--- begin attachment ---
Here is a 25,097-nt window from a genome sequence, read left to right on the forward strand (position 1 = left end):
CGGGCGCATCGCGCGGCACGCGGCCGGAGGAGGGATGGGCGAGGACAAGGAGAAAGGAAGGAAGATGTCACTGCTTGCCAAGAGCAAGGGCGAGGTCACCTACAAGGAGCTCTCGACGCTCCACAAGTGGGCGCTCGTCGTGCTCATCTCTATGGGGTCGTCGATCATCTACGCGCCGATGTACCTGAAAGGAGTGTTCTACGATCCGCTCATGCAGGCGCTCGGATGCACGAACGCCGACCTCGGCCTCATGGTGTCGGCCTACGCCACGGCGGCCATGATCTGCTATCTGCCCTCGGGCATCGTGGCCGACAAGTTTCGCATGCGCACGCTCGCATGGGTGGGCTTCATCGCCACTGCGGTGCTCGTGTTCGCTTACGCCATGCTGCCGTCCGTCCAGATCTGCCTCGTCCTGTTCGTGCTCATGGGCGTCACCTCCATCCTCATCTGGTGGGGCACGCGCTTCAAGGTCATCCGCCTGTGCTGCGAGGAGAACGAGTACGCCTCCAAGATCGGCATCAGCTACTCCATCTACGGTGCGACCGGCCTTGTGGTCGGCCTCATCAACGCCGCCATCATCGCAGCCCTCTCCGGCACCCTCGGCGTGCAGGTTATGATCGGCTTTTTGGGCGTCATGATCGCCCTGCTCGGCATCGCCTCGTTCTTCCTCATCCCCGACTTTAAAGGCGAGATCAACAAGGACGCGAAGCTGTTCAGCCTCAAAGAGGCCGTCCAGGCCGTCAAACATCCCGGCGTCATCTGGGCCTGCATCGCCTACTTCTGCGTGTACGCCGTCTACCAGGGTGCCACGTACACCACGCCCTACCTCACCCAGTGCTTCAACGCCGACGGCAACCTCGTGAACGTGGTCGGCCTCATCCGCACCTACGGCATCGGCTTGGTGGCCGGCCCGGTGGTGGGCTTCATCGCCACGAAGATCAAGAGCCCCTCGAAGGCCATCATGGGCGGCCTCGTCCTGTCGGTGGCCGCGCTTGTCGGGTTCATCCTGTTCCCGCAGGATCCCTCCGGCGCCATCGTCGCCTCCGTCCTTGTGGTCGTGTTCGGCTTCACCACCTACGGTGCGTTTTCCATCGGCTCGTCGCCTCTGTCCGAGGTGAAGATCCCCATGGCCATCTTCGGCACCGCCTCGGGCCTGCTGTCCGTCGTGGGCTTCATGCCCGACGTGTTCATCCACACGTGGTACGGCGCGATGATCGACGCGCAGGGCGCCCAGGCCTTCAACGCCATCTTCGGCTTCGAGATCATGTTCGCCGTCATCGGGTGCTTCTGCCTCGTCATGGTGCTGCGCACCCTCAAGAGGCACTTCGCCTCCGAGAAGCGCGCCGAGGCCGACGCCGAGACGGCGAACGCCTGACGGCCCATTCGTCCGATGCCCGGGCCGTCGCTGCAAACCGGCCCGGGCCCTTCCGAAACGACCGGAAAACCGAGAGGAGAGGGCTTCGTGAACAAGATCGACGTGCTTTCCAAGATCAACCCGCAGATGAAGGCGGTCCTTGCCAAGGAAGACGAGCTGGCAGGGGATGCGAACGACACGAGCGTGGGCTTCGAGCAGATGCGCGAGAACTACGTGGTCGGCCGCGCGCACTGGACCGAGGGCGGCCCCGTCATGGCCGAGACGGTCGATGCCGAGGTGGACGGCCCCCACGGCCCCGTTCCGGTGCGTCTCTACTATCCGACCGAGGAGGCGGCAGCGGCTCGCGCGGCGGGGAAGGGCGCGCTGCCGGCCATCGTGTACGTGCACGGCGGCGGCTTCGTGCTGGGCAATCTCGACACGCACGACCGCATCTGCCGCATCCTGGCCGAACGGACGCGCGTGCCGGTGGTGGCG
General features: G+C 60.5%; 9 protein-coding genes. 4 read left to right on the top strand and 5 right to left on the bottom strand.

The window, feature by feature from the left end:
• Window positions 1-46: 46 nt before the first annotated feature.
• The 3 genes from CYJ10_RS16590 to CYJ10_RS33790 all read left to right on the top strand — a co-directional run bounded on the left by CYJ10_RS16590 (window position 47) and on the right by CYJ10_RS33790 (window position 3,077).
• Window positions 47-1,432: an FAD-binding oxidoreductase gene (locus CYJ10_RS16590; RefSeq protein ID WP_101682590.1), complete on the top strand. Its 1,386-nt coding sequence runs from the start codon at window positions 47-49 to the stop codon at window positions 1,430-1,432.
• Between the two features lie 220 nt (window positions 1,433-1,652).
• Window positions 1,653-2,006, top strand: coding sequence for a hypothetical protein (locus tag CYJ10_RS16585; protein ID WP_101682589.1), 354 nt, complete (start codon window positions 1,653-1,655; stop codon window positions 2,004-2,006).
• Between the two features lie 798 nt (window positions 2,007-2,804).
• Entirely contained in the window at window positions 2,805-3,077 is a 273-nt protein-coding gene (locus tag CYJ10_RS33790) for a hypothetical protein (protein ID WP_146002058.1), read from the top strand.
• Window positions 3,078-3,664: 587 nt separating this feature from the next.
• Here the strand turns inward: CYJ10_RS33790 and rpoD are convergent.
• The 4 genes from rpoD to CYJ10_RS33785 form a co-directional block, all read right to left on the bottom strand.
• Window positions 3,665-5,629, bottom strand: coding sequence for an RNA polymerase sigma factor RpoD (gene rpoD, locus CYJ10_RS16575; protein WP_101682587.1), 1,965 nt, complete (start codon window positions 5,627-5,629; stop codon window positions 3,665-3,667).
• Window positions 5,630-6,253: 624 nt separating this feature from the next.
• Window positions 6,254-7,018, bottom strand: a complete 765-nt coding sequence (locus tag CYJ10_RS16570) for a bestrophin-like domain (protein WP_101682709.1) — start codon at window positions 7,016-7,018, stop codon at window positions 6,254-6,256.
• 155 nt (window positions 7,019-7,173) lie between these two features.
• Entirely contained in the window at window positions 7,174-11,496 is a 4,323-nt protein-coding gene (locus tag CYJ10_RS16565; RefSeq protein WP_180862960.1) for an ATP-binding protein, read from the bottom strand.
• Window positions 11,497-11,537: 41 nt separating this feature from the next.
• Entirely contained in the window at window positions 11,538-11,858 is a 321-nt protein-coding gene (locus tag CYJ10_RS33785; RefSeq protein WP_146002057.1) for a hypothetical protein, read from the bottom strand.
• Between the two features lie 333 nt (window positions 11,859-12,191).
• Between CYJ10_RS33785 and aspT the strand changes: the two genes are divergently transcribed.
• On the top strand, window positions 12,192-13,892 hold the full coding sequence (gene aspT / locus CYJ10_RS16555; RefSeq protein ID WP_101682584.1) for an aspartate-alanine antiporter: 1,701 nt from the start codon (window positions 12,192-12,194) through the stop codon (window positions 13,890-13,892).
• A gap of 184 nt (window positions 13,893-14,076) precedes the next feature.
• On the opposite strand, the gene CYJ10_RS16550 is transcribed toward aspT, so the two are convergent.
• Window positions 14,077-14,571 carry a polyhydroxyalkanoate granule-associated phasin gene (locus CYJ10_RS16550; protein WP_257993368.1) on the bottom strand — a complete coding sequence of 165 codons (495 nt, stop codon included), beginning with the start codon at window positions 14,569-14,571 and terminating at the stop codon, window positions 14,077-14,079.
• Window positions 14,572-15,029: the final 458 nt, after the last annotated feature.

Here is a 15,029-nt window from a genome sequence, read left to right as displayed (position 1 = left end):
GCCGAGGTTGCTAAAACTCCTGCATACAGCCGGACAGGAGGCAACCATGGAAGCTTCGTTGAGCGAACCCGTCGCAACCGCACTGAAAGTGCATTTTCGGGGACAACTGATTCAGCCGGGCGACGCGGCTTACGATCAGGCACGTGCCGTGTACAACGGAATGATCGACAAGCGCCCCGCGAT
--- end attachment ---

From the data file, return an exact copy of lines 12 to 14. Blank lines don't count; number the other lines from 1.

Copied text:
• Window positions 3,078-3,664: 587 nt separating this feature from the next.
• Here the strand turns inward: CYJ10_RS33790 and rpoD are convergent.
• The 4 genes from rpoD to CYJ10_RS33785 form a co-directional block, all read right to left on the bottom strand.